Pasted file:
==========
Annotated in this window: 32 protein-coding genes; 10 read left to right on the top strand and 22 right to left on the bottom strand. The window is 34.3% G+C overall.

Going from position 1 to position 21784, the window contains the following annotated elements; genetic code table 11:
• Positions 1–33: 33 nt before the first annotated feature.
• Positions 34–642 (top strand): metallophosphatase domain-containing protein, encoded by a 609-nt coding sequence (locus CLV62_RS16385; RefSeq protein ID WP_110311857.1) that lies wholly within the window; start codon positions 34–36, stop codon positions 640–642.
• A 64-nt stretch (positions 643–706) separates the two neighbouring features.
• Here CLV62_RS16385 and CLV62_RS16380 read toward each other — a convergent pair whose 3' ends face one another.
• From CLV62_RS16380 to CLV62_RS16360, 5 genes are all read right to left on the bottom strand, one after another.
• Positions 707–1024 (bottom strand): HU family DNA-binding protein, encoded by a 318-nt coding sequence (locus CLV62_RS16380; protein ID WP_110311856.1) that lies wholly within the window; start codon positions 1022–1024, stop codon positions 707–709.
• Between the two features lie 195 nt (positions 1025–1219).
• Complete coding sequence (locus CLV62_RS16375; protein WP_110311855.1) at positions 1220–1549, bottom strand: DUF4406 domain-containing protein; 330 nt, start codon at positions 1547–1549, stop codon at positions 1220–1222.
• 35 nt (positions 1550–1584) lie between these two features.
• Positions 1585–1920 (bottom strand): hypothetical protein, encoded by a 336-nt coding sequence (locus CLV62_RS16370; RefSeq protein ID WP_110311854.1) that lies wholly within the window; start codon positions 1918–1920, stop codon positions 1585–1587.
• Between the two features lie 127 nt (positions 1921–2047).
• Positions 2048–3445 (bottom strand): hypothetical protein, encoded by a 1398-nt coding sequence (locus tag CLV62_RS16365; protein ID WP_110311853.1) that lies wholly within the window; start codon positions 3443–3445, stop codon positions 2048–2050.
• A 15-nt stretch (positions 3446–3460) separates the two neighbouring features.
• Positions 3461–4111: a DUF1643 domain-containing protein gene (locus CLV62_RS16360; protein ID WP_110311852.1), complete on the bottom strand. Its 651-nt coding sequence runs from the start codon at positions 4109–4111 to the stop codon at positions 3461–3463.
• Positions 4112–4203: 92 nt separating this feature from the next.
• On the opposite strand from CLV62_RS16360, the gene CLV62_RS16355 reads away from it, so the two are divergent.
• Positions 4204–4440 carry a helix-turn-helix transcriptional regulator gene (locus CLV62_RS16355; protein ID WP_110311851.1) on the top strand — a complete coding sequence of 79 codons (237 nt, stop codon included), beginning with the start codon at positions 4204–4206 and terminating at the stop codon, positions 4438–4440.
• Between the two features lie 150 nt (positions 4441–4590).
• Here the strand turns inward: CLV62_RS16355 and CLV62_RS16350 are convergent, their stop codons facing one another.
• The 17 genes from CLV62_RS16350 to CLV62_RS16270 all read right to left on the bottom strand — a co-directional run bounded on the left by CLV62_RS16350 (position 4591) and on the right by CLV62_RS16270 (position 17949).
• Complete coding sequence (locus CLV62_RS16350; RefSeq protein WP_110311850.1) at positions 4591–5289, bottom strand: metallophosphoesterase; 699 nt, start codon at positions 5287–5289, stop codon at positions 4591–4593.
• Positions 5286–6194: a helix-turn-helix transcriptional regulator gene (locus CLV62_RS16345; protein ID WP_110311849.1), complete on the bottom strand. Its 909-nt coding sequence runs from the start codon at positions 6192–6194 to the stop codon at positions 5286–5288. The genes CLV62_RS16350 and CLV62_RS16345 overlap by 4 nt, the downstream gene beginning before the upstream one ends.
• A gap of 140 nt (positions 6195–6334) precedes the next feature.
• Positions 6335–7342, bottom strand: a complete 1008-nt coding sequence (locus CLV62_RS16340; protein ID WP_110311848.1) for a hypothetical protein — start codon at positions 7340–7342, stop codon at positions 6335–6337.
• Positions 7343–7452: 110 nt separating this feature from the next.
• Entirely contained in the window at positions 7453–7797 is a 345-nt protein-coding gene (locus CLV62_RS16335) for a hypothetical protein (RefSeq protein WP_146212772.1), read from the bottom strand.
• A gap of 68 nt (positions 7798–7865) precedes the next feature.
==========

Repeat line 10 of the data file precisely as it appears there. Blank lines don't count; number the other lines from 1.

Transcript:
• Complete coding sequence (locus CLV62_RS16375; protein WP_110311855.1) at positions 1220–1549, bottom strand: DUF4406 domain-containing protein; 330 nt, start codon at positions 1547–1549, stop codon at positions 1220–1222.